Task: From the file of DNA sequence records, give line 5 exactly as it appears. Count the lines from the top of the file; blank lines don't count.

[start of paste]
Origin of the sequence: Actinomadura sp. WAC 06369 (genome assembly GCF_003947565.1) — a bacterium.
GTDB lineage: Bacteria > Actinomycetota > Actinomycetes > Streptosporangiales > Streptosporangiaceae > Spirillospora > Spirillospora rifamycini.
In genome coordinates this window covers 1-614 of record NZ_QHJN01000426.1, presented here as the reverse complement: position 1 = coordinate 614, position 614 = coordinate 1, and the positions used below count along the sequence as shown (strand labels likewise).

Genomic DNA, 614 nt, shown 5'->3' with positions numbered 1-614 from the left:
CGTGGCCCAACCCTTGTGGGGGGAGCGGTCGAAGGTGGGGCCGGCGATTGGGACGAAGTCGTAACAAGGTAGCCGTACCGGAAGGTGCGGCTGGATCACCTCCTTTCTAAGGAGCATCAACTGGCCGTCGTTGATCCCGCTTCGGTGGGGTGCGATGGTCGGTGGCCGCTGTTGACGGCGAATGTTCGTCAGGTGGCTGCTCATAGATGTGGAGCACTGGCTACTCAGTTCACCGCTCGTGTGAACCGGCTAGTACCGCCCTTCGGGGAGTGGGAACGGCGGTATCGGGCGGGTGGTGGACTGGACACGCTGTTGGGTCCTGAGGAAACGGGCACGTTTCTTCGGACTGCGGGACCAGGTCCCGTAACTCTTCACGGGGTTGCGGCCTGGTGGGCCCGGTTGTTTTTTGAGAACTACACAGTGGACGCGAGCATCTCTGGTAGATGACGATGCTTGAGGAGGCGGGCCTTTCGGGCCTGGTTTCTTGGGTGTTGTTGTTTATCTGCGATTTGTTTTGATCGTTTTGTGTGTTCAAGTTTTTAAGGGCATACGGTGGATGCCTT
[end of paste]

CGTGGCCCAACCCTTGTGGGGGGAGCGGTCGAAGGTGGGGCCGGCGATTGGGACGAAGTCGTAACAAGGTAGCCGTACCGGAAGGTGCGGCTGGATCACCTCCTTTCTAAGGAGCATCAACTGGCCGTCGTTGATCCCGCTTCGGTGGGGTGCGATGGTCGGTGGCCGCTGTTGACGGCGAATGTTCGTCAGGTGGCTGCTCATAGATGTGGAGCACTGGCTACTCAGTTCACCGCTCGTGTGAACCGGCTAGTACCGCCCTTCGGGGAGTGGGAACGGCGGTATCGGGCGGGTGGTGGACTGGACACGCTGTTGGGTCCTGAGGAAACGGGCACGTTTCTTCGGACTGCGGGACCAGGTCCCGTAACTCTTCACGGGGTTGCGGCCTGGTGGGCCCGGTTGTTTTTTGAGAACTACACAGTGGACGCGAGCATCTCTGGTAGATGACGATGCTTGAGGAGGCGGGCCTTTCGGGCCTGGTTTCTTGGGTGTTGTTGTTTATCTGCGATTTGTTTTGATCGTTTTGTGTGTTCAAGTTTTTAAGGGCATACGGTGGATGCCTT